Large-Leaf Lime
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Large-Leaf Lime
ntroduced Photo: Gurcharan Singh
Common name: Large-Leaf Lime
Botanical name: Tilia platyphyllos    Family: Tiliaceae (Falsa family)

Large-leaved Limeis a deciduous tree native to Europe, frequently planted as an ornamental tree in parks, or as a shade tree or a lawn tree. It is a narrowly domed tree with a moderate growth rate, and can eventually attain a height of 40 m. The reddish-brown young stems later develop dark gray bark with fine fissures and furrows. The branches spread upwards at wide angles. The twigs are reddish-green and slightly pubescent. Alternately arranged leaves, are larger than the related Small Leaved Lime, 6 to 9 cm (exceptionally 15 cm). They are ovate to heart-shaped, mid to dark green above and below, with white downy hair on the underside, particularly along the veins, tapering into a mucronate tip. The margin is sharply toothed, and the base heart-shaped, the venation is palmate along a midrib. The pubescent petiole is usually 3-4 cm long, but can vary between 1.5-5 cm. The small, fragrant, yellowish-white flowers are arranged in drooping, cyme-like clusters in groups of 3 to 4. Their whitish-green, leaf-like bracts have an oblong-obovate shape. The stalks carrying the clusters are between 1.5-3 cm long. The hermaphroditic flowers have 5 sepals and 5 tepals, numerous stamens, but no staminodes. The superior ovary is 2-10 locular with one smooth style. The flowers are pollinated by bees. The fruit is a small, round, velvety, cream-colored nutlet with a diameter of 1 cm or less. It has a woody shell with 3-5 ridges.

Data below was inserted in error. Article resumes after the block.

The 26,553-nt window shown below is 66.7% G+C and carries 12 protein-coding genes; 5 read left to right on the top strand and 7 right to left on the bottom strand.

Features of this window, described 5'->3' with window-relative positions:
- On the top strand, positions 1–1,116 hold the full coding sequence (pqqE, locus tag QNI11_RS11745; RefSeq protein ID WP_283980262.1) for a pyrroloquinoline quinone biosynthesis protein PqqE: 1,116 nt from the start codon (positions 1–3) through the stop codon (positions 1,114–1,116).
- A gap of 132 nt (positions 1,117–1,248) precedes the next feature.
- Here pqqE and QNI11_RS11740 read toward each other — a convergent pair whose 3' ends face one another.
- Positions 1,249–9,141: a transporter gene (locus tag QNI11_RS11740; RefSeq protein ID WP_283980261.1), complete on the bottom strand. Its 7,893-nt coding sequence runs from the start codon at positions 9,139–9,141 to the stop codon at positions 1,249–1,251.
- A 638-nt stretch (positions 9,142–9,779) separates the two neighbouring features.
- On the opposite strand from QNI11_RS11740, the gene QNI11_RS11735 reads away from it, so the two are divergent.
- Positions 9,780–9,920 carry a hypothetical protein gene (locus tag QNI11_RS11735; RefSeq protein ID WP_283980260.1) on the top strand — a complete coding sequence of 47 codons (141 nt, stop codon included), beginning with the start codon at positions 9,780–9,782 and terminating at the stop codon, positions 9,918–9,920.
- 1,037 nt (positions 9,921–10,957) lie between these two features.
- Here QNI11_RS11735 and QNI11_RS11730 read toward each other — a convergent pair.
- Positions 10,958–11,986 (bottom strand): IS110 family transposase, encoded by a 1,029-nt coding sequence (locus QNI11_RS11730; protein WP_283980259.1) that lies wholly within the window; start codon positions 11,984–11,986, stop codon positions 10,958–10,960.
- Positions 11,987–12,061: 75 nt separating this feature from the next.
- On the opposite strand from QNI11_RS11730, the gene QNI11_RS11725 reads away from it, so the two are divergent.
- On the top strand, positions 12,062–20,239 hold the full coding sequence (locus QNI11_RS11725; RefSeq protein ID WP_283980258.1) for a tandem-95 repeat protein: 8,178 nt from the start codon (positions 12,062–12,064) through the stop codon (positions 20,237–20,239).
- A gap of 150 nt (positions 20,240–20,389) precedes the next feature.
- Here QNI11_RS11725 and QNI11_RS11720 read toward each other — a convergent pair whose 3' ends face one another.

Medicinal uses: Although Tilia cordata is listed as the preferred medicinal species, T. platyphyllos is also used medicinally and somewhat interchangeably. The dried flowers are mildly sweet and sticky, and the fruit is somewhat sweet and mucilaginous. Linden tea has a pleasing taste, due to the aromatic volatile oil found in the flowers. The flowers, leaves, wood, and charcoal (obtained from the wood) are used for medicinal purposes. Active ingredients in the linden flowers include flavonoids (which act as antioxidants), volatile oils, and mucilaginous constituents (which soothe and reduce inflammation). The plant also contains tannins that can act as an astringent.

Identification credit: Gurcharan Singh
Photographed in Emporium Garden in Srinagar, Kashmir.
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